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WASHINGTON — On Wednesday at its open meeting, the Federal Communications Commission opened a proceeding to consider interference claims and interoperability requirements for the Lower 700 MHz spectrum band. Congress and the FCC reclaimed these airwaves from TV broadcasters and then auctioned them off to mobile providers in 2008. Since then, large carriers have started using the rights they won in that auction. While doing so, providers like AT&T and Verizon Wireless have demanded that manufacturers like Apple customize their devices for exclusive use on their respective networks. For example, recent reports confirm that the new iPad cannot work on both AT&T’s and Verizon’s LTE networks. Analysts speculate that Apple made this design choice at the carriers' behest. Such actions diminish consumer choice and increase costs for other competitors in the wireless market.

Incumbent carriers have claimed that interference among their networks precludes the creation of wholly compatible devices. The FCC's proceeding will assess whether these interference claims are valid. The agency should determine the best methods, based on solid engineering data and analysis, to overcome any remaining technical issues. The rulemaking stems from the pledge to explore interoperability rules that the Commission made when it approved AT&T's acquisition of Qualcomm 700 MHz holdings.

Free Press Policy Director Matt Wood made the following statement:

"We hope and trust that the process begun today will lead to sensible interoperability requirements for the Lower 700 MHz band and beyond. Such rules could address any legitimate technical issues but should still prevent AT&T and Verizon from dividing this prime mobile broadband spectrum into exclusive technological enclaves. Waiting for the wireless industry to solve this problem on its own seems a vain exercise when we have already been waiting four years for such solutions, and none have been forthcoming from these duopoly providers.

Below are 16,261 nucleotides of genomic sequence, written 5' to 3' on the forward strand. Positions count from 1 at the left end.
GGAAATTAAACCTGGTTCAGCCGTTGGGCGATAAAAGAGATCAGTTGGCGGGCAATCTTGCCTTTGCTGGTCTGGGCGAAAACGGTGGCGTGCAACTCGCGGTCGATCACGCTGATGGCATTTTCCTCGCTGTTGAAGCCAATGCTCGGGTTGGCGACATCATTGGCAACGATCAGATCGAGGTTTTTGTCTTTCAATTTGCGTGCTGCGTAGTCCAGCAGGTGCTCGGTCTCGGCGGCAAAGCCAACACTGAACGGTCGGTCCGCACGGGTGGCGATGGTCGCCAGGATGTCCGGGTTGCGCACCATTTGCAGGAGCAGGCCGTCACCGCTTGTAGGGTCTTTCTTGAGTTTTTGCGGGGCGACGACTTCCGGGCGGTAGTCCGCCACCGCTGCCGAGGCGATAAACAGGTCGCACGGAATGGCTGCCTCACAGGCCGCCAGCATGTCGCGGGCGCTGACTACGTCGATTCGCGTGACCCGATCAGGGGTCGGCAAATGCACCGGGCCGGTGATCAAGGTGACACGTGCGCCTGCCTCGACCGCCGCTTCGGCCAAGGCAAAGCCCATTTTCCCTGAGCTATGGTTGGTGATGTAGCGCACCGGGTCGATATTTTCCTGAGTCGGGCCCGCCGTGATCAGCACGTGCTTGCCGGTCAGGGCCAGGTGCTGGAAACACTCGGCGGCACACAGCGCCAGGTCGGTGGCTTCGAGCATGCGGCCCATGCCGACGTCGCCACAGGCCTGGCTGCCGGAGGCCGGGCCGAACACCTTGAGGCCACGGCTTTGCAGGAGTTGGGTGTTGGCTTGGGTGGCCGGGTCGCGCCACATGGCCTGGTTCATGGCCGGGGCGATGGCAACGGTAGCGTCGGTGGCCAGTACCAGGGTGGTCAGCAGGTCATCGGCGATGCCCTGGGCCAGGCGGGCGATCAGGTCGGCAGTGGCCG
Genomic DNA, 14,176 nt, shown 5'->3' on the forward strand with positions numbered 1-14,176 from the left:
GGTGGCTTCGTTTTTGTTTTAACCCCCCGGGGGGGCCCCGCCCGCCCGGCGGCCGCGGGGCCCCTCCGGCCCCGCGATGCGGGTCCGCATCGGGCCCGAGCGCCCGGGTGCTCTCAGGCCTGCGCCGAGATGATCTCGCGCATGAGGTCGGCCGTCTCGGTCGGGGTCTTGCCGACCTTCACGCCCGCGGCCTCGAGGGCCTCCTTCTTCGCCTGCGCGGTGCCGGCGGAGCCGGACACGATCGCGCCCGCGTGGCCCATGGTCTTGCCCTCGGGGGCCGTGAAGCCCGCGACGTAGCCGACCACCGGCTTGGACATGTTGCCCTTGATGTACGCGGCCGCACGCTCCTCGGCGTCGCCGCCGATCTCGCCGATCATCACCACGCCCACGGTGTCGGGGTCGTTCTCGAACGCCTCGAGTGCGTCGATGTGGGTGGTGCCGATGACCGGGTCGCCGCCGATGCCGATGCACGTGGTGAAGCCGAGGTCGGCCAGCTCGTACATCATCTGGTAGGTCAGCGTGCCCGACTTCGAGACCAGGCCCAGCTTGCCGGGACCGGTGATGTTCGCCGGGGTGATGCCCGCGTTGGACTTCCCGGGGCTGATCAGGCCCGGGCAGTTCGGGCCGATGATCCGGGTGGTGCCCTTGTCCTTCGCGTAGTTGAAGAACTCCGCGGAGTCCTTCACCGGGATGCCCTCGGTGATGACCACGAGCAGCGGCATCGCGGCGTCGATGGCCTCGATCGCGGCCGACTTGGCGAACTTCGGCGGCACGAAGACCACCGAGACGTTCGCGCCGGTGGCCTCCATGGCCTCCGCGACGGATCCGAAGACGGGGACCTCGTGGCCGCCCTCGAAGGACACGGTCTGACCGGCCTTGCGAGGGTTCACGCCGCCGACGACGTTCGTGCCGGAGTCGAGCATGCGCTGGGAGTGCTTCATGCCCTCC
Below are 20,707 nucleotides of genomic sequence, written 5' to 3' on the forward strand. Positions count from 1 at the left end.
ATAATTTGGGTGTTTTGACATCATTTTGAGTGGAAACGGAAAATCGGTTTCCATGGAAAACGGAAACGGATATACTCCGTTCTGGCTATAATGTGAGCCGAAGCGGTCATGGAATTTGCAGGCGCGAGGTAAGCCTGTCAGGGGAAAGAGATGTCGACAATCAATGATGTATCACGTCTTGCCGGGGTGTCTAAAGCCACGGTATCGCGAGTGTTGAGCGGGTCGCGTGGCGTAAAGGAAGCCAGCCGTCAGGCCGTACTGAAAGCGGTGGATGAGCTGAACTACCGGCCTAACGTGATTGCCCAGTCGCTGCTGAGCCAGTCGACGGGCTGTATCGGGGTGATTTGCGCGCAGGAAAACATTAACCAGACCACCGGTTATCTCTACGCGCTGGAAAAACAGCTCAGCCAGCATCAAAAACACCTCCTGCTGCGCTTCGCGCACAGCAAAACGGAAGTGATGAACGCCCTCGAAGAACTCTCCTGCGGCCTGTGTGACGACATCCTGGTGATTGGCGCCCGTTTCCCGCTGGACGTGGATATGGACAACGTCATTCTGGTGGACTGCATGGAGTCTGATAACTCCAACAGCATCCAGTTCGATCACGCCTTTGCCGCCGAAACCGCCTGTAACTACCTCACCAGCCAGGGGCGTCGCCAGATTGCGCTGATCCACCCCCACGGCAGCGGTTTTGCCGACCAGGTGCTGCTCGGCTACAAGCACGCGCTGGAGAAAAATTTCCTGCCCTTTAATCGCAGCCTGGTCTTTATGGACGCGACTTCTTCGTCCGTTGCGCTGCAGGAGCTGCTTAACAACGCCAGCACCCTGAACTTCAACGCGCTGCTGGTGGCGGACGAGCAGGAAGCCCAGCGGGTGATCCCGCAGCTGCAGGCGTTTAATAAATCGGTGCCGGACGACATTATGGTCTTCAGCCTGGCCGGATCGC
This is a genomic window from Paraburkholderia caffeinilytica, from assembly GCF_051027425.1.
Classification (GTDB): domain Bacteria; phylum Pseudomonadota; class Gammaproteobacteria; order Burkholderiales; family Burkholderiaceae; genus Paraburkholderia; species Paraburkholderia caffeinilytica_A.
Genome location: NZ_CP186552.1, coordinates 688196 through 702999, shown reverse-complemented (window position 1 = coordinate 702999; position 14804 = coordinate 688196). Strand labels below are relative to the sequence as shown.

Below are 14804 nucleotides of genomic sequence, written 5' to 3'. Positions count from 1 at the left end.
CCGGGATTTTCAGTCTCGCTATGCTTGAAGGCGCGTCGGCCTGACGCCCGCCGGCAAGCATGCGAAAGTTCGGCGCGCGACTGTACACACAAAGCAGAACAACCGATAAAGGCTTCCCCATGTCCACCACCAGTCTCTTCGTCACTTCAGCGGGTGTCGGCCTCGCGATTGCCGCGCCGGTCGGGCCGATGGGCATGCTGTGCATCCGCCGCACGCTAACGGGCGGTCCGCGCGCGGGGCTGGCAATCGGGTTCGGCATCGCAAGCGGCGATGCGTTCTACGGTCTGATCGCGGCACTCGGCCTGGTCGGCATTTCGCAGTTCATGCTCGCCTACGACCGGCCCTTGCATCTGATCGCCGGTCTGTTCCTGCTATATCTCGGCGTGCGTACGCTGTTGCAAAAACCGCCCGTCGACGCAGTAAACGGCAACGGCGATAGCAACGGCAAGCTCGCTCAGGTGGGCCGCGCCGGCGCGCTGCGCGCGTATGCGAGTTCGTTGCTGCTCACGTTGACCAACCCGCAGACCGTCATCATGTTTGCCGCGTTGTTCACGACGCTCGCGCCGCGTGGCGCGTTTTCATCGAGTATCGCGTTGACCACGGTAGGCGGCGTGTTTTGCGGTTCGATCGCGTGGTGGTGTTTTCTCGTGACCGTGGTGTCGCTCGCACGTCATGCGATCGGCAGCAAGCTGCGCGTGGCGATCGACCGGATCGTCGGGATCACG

"When U.S. consumers lined up for new 4G, LTE-enabled iPads last week, they faced a familiar if unwelcome choice among carriers. That doesn't mean choosing the wireless provider that offers the best service in the customer's view, but literally just picking the carrier on whose network a device will even function. Manufacturers like Apple produce two incompatible versions of the same product for the U.S. market — an AT&T-only iPad and a Verizon-only iPad — that have different types of radios built into them. Unwilling to bank solely on their ability to lock down customers and handsets by means of exclusive contracts, AT&T and Verizon have used their market clout to hardwire exclusivity into the devices.

"A large part of LTE's promise was the unification of technical standards. Those standards should give consumers the chance to switch providers without discarding their old phones or tablets, and give more carriers the chance to compete by offering cutting-edge devices. That has started to pay off in places like Canada, where large carriers all use the same type of spectrum and compatible radios for iPads and their other new LTE offerings. The promise can pay dividends here too so long as the Commission finishes the work it starts today."

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